BARKS from the Guild September 2017

Page 60


The Key Is Education

In our ongoing series of PPG member profiles, this month BARKS features Rachel Lane


of Leash and Learn in New York, New York

achel Lane was in seventh grade when her family took their new dog, Trixie, to puppy class and the young owner immediately “fell in love with dog training.” In high school, whenever the topic of “which career” came up, the only answer she could give was to become a dog trainer, a response that was usually brushed off while she was told to think of something she could do in a four-year university setting. She ended up moving to New York City to pursue her bachelor of arts at The City College of New York and, in 2015, finished school with a double major in digital design and advertising/public relations.

Rachel Lane with her rescue dog Dustin, who was deemed “difficult” and in his last days at the shelter

Q: Can you tell us a bit more about yourself, how you first got into animal behavior and training and what you are doing now?

A: While in college I began working at a day care. Unfortunately, the day care was not very well run and was filled with dogs that were not appropriate in that particular setting. Even though this was not ideal I really learned a lot about dog behavior. This solidified that I wanted and was going to become a dog trainer. I then began a two-year apprenticeship with an experienced trainer. From there I took what I learned and ran with it, learning as much as I could, whenever I could, in any form. I also began my dog training company, Leash and Learn. I regularly attend seminars, classes and read as many books as I can. I felt that my next step was taking a more in-depth look at animal behavior, in an academic setting, to better improve the quality of life of the dogs that I work with, which is why I am completing a certificate in applied animal behavior through the University of Washington. In the future, I hope to pursue my master’s in animal behavior and conservation at Hunter College of the City University of New York. I currently own my own business, Leash and Learn, located in Manhattan. I see private clients in their homes and deal with a variety of problems. I see puppies who need a good start, dogs who are barking and lunging on walks, dogs who need some manners inside the house (buzzer barking, door dashing, food stealing), dogs who are scared of the sights and sounds of such a busy city and do not want to be outside, and many other issues. Q:Tell us a little bit about your own pets.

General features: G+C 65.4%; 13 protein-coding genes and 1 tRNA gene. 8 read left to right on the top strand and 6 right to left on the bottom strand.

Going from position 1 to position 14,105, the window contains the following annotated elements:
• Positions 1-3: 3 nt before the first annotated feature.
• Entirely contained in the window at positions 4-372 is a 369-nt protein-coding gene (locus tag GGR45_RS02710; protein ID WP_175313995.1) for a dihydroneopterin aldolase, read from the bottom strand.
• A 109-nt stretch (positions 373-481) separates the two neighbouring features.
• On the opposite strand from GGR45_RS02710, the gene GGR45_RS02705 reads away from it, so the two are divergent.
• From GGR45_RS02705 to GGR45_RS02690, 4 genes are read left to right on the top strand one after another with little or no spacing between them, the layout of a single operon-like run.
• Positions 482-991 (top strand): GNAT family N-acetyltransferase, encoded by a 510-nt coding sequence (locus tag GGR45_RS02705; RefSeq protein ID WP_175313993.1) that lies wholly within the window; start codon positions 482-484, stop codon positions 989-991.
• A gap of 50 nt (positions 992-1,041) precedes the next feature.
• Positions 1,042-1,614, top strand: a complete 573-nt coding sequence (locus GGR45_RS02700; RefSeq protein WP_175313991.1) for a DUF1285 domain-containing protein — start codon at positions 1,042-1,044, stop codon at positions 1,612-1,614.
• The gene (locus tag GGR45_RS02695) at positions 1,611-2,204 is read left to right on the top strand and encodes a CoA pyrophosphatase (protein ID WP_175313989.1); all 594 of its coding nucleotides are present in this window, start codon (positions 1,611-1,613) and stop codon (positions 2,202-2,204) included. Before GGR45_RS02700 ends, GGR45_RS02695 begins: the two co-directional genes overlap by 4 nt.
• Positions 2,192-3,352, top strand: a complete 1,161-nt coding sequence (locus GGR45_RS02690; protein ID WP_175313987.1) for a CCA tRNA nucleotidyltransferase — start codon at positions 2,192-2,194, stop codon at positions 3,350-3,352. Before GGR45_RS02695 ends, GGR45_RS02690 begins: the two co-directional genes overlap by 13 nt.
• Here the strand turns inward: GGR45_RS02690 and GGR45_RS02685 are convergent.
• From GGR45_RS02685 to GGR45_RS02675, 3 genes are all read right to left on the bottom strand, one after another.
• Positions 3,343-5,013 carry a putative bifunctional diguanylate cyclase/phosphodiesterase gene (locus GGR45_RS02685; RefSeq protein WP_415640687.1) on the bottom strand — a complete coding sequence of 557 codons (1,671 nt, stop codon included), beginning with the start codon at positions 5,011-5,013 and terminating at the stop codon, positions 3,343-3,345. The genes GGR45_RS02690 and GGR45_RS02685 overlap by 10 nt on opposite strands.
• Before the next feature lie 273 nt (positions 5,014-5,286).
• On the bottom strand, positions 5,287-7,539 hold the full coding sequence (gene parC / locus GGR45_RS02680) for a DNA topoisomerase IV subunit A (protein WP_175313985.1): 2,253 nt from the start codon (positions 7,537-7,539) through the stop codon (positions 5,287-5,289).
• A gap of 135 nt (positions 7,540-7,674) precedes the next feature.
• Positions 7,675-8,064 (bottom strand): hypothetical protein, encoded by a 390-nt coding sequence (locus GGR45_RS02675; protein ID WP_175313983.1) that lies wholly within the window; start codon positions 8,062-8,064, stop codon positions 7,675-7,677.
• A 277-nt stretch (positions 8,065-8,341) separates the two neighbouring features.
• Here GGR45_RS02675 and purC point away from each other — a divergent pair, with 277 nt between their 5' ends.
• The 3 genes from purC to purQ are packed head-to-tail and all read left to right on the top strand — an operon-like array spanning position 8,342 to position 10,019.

A: I have one dog named Dustin. I adopted him from Manhattan Animal Control on June 19, 2012. He had not done well on his temperament test in the shelter and he was one of the next little dogs who would have been put down. It was very difficult to persuade the shelter to allow me to take him home. I was only 20 at the time and they did not want to give me a “difficult” dog. He was supposedly not good with people, dogs or kids. Admittedly, I 60

BARKS from the Guild/September 2017

did not really realize exactly how much work he was going to be, but I would not trade it in for anything in the world. I love the relationship that I have with Dustin and he is the light of my life. With lots of hard work, Dustin has turned into an amazing dog. He is very charming and has a very happy-go-lucky attitude. He became a Trick Dog Champion in July 2013, starred in a short film, Introducing Parker Dowd, and most recently played Sandy in Riverdale Professional Childrens Theatre's production of Annie. His amazing transformation was also featured in the local Manhattan newspapers Our Town and West Side Spirit (see Student Helps Star Pup Regain Sight,, when we found out that, at four years of age, he had developed cataracts and was blind in one eye, which required an expensive surgery to repair. We also recently began competing in Rally. Every time we step foot in the ring he performs his little heart out, and every time we leave I am so proud of him for how far he has come. Dustin has made me the trainer I am today. He gave me lots (and lots) of experience dealing with many different dog issues; people-reactivity, dog-reactivity, sound sensitivity, mild separation anxiety, basic obedience training, advanced obedience training, my first time competing in dog sports, force-free off-leash recall (the list could go on and on). Of course, he is still not perfect, no dog is. But I love who he is issues and all and I could not have asked for a better partner in this journey. Q: Who has most influenced your career and how?

A: I feel very lucky to have had an apprenticeship with a trainer

Issuu converts static files into: digital portfolios, online yearbooks, online catalogs, digital photo albums and more. Sign up and create your flipbook.